Ok, so I've been trying to read what I've been able to find about modes, and I think I 'm slowly getting it. I've read through a lot of the relevant threads on the board, and there's lots of good info.

My thesis: I can use the A Mixolydian scale for a solo over the following chord progression.

|A |A7 |Bm |Bm7 |C#m/E|F#m/A|Bm/D |E7 |

I realise the G in the A Mixolydian scale clashes with the G# in the C#m and E7 chords, but I can just avoid it or use G# instead during those chords, can't I?

If I'm right about this, I think I know enough about modes to apply them to my songwriting. I'm sure someone here can confirm this/explain why it's wrong.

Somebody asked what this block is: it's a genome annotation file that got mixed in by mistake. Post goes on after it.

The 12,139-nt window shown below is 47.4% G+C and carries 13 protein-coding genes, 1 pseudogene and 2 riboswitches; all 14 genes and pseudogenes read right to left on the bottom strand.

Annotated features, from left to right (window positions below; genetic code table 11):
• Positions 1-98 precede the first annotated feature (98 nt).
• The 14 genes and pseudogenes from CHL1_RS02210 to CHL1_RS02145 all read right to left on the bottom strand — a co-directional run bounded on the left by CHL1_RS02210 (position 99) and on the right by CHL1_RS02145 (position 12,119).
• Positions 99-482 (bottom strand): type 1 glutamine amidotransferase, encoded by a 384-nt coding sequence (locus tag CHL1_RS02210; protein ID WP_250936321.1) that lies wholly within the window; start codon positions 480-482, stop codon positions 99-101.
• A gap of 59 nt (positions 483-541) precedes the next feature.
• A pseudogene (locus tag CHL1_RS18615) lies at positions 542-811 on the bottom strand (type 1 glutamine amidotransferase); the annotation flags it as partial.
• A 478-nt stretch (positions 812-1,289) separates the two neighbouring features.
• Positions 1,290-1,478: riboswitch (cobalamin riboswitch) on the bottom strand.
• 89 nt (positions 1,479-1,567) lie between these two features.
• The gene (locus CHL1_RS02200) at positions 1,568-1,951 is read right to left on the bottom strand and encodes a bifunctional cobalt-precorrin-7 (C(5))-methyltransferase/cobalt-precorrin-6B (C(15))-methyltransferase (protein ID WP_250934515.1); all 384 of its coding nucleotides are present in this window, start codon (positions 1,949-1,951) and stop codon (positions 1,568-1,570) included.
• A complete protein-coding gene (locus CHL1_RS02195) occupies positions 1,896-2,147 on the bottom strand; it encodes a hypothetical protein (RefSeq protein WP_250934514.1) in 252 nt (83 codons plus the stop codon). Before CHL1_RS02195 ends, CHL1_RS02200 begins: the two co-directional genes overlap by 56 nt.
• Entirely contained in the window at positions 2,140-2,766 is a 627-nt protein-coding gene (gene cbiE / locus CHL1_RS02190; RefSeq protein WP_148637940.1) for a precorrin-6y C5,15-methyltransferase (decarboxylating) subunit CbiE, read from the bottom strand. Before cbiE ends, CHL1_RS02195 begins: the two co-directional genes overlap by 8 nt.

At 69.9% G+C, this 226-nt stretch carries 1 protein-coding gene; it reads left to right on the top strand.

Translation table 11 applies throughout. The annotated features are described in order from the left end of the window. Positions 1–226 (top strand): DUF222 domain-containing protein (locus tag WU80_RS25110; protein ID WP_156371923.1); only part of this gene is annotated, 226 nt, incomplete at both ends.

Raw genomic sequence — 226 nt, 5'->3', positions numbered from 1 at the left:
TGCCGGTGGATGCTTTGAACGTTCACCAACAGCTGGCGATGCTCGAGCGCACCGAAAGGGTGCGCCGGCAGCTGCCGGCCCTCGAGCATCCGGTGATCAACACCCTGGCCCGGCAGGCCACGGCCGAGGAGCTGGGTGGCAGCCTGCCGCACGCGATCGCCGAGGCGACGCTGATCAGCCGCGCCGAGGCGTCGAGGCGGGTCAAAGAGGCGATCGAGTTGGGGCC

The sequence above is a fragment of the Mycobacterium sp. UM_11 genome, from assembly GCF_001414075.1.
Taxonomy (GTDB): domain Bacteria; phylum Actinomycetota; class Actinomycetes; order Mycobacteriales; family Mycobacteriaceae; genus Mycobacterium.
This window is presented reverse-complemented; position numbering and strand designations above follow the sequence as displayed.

Last edited by kyrreca at Feb 8, 2007,
you could do that, but it wouldnt be called an A mixolydian chord progression. you could play a

A B C# D E F# G A

I ii iii(dim) IV v vi VI

You could play a C#m7b5 in order to compensate for the G# (C# E G B)
You could also turn the E7 into an Em7 and you'd be completely in key.

| A | A7 | Bm | Bm7 | C#m7b5 | F#m/A | Bm/D | Em7 |

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OK, thanks a lot.
The C#m7b5 adds a nice touch, I'm gonna stick with the E7, though. At least I'm flirting with the mixolydian mode.
Not reportworthy, it's a nice question that isn't really answered in the faq.
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